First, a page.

“Blimey, Mike, do you think you could just be quiet for a minute, I’m trying to think!” He subsided, lowering his voice and looking vaguely embarrassed for a moment. “Very…thinky sort of thoughts,” he added, as if that explained the outburst. “And a good man died today,” he went on. “He died because of me, and nobody else even remembers he ever existed, and on top of that the whole of creation might be at risk. Again. So you’ll forgive me if I seem a little…tetchy.”

“I see, Doctor,” nodded Yates, as if he really didn’t.

“Anyway, I told you, Mike; Jo, up the Amazon; married to a Welsh hippie; makes her own organic jewellery. Or something.” The Doctor saw the way Yates was staring at him in mild amazement, mouth opening and closing, and pointed an admonishing finger at him: “Okay, forget everything I just told you! It was a malicious tissue of lies!”

“I…” Yates looked even more confused than Sergeant Benton had a moment ago.

“Brigadier,” said the Doctor, turning around to pace back in the other direction, “what kind of gun is that soldier over there carrying?”

“It’s an L1A1 Self-Loading Rifle,” the Brigadier answered. “Now, will you please tell us where Miss Grant is and precisely what is going on?”

“The British Army stopped using those in 1991,” the Doctor told him, pointedly ignoring the question. “Arsenal beat Liverpool two-one in the 1971 Cup Final. And if it’s 2020, why do all of your brand new shiny vehicles have 1972 registration plates? That’s a continuity error if ever I saw one.”

The Brigadier regarded the Doctor for one long, tense moment, but said nothing.

“What year is it?” the Doctor asked him in a low, almost fearful tone of voice.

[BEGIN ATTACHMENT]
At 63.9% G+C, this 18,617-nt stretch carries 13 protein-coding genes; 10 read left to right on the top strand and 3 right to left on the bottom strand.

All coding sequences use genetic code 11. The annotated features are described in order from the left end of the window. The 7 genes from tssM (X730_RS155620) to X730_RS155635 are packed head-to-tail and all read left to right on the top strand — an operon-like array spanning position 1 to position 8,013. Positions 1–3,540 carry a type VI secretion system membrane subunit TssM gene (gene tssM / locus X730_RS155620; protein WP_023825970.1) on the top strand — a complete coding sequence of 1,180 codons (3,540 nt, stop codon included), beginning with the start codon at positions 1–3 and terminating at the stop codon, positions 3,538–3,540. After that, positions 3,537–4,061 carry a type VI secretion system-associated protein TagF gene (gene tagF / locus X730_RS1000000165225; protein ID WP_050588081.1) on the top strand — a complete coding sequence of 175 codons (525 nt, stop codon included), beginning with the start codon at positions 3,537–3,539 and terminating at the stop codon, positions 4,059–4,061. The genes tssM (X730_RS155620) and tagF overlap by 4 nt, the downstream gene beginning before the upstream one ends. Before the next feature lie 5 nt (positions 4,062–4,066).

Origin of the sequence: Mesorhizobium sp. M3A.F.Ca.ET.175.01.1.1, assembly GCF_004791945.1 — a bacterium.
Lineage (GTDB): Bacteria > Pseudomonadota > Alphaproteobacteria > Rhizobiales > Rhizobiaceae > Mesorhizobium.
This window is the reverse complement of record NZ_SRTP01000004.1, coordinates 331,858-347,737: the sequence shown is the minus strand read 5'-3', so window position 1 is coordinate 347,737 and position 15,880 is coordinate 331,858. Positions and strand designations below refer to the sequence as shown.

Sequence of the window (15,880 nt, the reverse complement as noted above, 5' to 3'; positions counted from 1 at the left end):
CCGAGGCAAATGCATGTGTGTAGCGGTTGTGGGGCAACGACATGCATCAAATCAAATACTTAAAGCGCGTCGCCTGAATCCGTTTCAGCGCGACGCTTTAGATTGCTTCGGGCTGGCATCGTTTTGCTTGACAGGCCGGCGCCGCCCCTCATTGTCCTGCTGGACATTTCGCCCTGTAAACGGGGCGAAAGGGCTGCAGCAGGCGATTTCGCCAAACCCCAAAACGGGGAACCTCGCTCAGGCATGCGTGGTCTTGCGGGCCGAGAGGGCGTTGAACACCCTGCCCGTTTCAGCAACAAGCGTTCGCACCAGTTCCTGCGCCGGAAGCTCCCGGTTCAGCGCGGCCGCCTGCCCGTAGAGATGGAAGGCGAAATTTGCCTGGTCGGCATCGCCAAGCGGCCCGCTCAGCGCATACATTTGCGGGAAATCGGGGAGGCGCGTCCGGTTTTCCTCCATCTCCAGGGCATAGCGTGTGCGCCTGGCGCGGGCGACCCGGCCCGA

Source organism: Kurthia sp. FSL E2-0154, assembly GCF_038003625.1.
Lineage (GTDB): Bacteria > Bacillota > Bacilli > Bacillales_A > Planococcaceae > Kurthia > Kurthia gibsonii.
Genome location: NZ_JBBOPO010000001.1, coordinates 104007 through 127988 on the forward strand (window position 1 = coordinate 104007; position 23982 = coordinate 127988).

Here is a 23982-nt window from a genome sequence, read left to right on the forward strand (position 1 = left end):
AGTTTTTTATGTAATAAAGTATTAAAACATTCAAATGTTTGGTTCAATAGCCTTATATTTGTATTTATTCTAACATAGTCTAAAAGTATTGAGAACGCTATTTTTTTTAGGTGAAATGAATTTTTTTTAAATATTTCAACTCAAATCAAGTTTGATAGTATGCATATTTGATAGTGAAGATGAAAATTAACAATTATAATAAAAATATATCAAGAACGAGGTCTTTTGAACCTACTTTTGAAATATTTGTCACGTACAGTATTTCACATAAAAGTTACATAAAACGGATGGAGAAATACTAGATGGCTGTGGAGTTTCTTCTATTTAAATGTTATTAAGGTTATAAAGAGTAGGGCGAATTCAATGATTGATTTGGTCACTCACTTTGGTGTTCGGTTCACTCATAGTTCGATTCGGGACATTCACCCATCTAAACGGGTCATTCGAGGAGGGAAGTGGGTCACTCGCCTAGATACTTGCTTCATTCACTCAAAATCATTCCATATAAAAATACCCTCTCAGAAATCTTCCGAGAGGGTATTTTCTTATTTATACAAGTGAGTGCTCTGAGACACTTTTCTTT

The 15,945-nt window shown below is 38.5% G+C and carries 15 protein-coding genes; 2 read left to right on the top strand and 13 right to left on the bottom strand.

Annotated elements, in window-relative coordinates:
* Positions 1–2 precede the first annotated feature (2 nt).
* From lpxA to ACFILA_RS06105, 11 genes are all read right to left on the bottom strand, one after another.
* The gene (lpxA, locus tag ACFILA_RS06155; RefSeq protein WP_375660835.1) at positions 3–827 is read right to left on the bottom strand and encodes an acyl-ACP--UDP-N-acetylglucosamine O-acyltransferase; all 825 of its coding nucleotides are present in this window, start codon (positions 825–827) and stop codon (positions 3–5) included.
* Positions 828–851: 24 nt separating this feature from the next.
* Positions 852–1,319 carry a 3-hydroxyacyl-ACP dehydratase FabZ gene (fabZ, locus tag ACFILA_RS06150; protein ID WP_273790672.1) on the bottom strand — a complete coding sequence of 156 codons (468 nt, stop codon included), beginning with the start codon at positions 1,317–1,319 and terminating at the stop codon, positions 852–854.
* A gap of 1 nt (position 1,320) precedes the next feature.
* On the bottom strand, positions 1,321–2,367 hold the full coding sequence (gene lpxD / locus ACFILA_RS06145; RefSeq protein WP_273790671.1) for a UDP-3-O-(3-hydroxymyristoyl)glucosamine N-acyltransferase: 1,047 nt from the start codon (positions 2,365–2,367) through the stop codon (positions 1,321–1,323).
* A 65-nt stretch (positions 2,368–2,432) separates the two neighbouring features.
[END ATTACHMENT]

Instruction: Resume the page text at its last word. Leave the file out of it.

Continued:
“I…” The Brigadier hesitated, taking a deep breath. “I don’t remember,” he admitted after a pause, and sounded shocked by his own words.

“That’s what I thought,” said the Doctor, not unkindly. He turned around again to take in the whole platoon of soldiers, most of whom were now staring at him with expressions not unlike those worn by Benton and Yates. “Don’t panic, Brigadier,” he advised in that same hushed tone, “you don’t have the face for it. Just go about your business as if nothing’s amiss, just the way you have been up to now, and I’ll see what I can do about it.”

“What can you do about it?” the Brigadier asked, bluntly.

“I don’t know,” the Doctor admitted. “Yet. But I’m sure I’ll think of something. I’m very good at that, you know.”

“I’d noticed,” the Brigadier agreed. “And where exactly is Miss Grant, for that matter?”

“Wherever I am,” the Doctor replied. “The other me…wherever he is…” He started back towards the TARDIS, leaving the soldiers to stare after him and wonder. And as he went he muttered fiercely to himself: “Cracks…don’t step on the cracks…timelines that never existed, Jeremy Thorpe for PM for goodness’ sake…the was and the will be and the never were, all bleeding into each other…two moments of time that should never touch, pressed…together…”

He reached the blue painted door and fished in his jacket pocket for the key, taking one look back at the Brigadier and his men. Then, he braced himself and went inside.

The Brigadier and Captain Yates watched the TARDIS slowly fade from view with that wheezing, groaning, grinding sound. Then they turned their attention back to the map spread across the bonnet of the Land Rover. In moments, the whole strange interlude seemed to fade like a dream, leaking out of their memories as they continued with their duties, existing as they had for as long as either of them could remember, in the eternal, ongoing present:

“Very well, Captain; I want the first section to take up positions at the top of the hill…here…ready to provide covering fire if necessary. And then we can…”

“Yes, sir. Very good, sir.”

And underneath the Land Rover, zig-zagging across the stony ground, across the rubber tyre and even across the empty air, the crack glowed and whispered, and waited.